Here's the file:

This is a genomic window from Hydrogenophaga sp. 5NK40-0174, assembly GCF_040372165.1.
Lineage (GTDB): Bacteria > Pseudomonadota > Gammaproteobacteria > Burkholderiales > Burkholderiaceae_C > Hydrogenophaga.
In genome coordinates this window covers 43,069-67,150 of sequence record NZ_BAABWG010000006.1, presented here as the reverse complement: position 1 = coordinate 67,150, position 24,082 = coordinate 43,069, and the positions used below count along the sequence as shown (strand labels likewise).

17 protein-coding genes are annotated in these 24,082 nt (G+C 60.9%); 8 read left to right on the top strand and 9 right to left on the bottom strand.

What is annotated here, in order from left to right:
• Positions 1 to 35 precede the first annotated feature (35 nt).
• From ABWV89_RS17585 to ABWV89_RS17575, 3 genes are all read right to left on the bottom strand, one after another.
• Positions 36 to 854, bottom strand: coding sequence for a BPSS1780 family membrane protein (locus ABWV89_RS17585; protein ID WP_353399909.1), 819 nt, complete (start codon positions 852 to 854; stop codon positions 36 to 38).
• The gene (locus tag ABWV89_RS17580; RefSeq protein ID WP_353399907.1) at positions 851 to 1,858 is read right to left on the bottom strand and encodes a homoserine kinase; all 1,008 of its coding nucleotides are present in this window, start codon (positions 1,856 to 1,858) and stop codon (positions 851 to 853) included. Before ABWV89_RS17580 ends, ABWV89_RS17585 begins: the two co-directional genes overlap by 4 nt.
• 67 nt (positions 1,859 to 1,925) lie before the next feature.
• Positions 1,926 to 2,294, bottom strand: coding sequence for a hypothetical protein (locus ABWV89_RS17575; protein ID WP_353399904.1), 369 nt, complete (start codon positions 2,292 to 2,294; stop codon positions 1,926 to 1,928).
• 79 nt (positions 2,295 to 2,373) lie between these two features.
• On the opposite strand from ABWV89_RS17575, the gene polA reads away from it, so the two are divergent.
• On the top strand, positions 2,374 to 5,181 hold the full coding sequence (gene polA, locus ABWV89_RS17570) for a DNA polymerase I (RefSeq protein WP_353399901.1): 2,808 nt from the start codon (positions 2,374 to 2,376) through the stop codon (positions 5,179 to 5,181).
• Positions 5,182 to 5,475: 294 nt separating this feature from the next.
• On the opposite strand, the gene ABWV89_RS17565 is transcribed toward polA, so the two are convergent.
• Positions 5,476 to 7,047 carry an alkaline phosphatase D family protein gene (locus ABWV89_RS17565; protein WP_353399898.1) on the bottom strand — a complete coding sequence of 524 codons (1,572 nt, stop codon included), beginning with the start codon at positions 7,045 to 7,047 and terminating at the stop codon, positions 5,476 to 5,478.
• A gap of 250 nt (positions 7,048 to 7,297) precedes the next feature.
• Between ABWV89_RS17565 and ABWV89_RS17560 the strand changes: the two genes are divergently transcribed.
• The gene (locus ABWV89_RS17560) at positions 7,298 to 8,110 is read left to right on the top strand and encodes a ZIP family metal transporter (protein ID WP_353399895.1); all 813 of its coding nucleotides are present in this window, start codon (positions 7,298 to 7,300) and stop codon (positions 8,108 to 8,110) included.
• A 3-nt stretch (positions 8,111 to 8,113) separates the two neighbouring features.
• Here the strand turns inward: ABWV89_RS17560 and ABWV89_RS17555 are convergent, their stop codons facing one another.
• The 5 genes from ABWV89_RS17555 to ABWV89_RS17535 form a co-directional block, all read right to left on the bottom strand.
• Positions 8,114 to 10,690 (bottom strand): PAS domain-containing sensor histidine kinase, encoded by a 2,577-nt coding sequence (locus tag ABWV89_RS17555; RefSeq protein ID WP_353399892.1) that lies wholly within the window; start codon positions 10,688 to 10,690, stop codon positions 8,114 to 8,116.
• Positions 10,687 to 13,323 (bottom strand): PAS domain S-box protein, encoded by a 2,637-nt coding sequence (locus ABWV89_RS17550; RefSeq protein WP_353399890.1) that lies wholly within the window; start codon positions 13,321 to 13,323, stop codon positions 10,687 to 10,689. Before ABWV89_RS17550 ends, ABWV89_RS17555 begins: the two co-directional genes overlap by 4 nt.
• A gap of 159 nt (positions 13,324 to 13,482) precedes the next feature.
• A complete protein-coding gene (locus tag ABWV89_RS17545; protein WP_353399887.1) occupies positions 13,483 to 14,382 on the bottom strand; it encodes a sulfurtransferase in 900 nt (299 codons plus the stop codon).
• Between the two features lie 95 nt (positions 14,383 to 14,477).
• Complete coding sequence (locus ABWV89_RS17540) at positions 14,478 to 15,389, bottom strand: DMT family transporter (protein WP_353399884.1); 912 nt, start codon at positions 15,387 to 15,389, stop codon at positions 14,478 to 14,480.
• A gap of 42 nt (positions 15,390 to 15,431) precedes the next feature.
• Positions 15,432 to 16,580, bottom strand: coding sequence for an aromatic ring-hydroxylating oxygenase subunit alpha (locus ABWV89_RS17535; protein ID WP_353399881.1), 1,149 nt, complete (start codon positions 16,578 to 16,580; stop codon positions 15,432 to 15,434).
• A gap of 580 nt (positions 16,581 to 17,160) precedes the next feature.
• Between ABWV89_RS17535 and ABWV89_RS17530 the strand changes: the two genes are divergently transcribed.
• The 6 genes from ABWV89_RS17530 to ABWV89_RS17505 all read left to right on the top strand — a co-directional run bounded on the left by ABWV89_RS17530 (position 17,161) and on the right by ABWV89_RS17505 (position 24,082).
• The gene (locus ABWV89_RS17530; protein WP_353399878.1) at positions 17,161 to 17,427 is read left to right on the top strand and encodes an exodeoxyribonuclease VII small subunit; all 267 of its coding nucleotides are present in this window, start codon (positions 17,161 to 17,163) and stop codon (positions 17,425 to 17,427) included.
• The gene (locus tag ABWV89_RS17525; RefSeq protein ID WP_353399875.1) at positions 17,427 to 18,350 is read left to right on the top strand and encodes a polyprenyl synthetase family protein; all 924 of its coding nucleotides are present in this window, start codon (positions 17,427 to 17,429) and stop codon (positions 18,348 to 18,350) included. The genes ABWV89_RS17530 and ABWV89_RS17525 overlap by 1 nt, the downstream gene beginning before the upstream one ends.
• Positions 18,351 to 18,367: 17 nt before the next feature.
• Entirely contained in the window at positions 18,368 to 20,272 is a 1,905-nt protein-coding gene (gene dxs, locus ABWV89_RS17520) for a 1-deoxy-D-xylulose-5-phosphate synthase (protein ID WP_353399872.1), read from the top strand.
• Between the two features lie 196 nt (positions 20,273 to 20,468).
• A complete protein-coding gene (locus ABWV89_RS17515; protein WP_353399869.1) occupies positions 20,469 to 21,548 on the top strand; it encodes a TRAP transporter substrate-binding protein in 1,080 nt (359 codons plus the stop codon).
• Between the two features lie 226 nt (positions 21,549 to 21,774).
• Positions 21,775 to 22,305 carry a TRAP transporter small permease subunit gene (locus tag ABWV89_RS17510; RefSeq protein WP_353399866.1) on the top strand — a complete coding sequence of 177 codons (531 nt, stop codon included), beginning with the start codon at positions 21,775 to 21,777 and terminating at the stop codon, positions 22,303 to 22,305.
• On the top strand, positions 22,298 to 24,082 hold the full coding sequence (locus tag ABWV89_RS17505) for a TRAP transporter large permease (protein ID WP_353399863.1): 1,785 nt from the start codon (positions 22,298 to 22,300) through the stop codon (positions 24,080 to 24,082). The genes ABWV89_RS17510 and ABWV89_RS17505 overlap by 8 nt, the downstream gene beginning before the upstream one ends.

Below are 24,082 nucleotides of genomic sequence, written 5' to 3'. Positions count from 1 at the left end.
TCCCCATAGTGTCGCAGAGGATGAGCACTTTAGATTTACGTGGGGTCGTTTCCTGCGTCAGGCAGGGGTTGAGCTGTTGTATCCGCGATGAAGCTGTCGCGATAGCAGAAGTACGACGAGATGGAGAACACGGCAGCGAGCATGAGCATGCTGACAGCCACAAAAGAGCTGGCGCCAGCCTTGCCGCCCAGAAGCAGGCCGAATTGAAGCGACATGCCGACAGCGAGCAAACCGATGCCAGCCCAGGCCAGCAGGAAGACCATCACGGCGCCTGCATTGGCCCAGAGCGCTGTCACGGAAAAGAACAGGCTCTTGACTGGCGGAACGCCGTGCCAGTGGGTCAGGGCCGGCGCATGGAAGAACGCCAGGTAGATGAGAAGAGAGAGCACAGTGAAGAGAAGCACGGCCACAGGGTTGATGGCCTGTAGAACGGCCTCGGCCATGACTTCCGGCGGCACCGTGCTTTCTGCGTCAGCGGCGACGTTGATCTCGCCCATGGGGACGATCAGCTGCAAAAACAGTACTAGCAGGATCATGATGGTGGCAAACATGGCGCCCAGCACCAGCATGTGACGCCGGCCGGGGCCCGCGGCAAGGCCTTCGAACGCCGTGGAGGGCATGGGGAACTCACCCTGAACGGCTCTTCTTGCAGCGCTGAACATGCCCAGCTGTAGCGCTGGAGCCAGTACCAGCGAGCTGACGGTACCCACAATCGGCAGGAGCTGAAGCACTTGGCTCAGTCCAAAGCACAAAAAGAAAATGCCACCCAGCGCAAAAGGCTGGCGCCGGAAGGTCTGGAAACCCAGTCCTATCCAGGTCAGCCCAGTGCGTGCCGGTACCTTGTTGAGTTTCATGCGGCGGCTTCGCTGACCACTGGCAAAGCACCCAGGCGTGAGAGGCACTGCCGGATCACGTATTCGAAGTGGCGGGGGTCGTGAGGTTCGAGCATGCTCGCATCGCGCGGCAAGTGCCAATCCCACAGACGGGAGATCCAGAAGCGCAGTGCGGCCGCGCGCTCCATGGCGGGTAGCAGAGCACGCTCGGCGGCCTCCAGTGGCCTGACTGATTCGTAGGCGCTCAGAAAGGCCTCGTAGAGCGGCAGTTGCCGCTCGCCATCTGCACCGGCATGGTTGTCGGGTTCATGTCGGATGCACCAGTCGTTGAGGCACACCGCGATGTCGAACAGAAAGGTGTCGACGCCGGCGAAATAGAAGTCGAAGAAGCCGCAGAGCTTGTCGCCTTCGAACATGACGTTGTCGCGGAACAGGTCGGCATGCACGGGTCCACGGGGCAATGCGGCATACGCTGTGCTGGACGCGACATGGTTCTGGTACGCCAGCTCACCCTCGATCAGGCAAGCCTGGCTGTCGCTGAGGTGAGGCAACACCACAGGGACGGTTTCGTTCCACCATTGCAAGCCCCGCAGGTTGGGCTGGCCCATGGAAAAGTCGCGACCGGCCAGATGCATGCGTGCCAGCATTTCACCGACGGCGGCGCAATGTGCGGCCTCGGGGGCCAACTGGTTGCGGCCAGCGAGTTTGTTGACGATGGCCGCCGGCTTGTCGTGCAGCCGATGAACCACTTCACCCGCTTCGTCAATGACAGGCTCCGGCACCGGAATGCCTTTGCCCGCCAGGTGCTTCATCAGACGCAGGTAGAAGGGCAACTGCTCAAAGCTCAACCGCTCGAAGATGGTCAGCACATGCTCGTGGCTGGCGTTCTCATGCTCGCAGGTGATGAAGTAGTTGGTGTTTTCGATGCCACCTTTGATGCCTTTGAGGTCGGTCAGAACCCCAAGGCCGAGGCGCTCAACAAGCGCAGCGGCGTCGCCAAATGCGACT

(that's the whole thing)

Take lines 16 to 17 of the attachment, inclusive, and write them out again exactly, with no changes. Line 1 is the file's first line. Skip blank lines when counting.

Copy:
• On the opposite strand, the gene ABWV89_RS17565 is transcribed toward polA, so the two are convergent.
• Positions 5,476 to 7,047 carry an alkaline phosphatase D family protein gene (locus ABWV89_RS17565; protein WP_353399898.1) on the bottom strand — a complete coding sequence of 524 codons (1,572 nt, stop codon included), beginning with the start codon at positions 7,045 to 7,047 and terminating at the stop codon, positions 5,476 to 5,478.